The Lighting Emporium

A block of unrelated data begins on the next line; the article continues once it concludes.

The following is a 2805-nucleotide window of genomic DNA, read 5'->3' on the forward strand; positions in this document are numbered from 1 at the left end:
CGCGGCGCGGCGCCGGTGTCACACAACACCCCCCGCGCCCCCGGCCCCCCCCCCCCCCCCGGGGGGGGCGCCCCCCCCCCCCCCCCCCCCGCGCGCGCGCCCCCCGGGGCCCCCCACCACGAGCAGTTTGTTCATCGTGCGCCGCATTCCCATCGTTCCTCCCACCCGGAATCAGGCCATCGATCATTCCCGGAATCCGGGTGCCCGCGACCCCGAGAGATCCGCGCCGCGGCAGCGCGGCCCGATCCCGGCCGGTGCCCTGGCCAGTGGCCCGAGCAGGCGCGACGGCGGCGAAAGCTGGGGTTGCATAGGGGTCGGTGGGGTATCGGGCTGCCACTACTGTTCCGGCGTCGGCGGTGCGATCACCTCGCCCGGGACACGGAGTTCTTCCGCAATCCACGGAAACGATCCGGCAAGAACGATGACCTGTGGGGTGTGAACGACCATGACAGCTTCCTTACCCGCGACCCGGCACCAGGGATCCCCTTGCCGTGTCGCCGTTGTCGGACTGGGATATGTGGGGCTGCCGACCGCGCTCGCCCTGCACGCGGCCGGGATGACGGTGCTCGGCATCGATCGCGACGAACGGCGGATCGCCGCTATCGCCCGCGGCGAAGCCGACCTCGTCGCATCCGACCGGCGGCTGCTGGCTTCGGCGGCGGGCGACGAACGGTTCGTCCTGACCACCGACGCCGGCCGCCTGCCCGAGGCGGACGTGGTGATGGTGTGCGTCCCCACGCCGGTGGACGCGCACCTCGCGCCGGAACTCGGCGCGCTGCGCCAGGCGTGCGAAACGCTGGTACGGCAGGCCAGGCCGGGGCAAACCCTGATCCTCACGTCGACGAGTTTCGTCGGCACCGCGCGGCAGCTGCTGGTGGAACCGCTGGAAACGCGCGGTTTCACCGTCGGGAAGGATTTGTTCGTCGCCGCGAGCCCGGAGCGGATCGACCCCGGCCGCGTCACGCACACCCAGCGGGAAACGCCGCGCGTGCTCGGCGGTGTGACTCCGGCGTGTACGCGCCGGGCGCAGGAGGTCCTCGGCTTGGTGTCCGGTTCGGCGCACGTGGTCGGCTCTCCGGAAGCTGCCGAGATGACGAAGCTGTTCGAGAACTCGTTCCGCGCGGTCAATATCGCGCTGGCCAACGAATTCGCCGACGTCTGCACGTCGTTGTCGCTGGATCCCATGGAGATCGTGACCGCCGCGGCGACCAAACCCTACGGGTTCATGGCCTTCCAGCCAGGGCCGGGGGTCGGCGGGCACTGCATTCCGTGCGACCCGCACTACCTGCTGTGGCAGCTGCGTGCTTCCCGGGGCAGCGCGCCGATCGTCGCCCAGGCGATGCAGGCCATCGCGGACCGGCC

The old catalogues for Christopher Wray’s Lighting Emporium were as beautiful as the lights themselves. Thumb thick, with heavy gauge matte paper and deft touches of spot varnish, they oozed quality. And turning page after page,  lights of all denominations: art nouveau, deco, modern & antique, restorations, Moorcroft bases, Tiffany lanterns.  At one point, this was the largest chain of lighting shops of the country; manufactured mainly in Birmingham, in an old brick factory just off a ring road. It was precariously placed, like a wizard’s home that should remain unseen but peeks through the dimensions into ours.  The company is still going today, but in reduced circumstances. This picture tells a tale: the retail shop front, recently abandoned, sits in a tumbling brick former factory; slate roofs of different pitches; curving and angled drainpipes dash across precipitous voids; prominent chimney stacks, sprouting ferns and Buddleia.  It would have been, in its Victorian heyday, a works, a crucible of industry.  Today, it stands next to Birmingham’s ThinkTank – a futuristic building taking inspiration from the industrial past and Birmingham City University, an institution promoting, amongst other things, a scientific tomorrow.  It is a curious juxtaposition.

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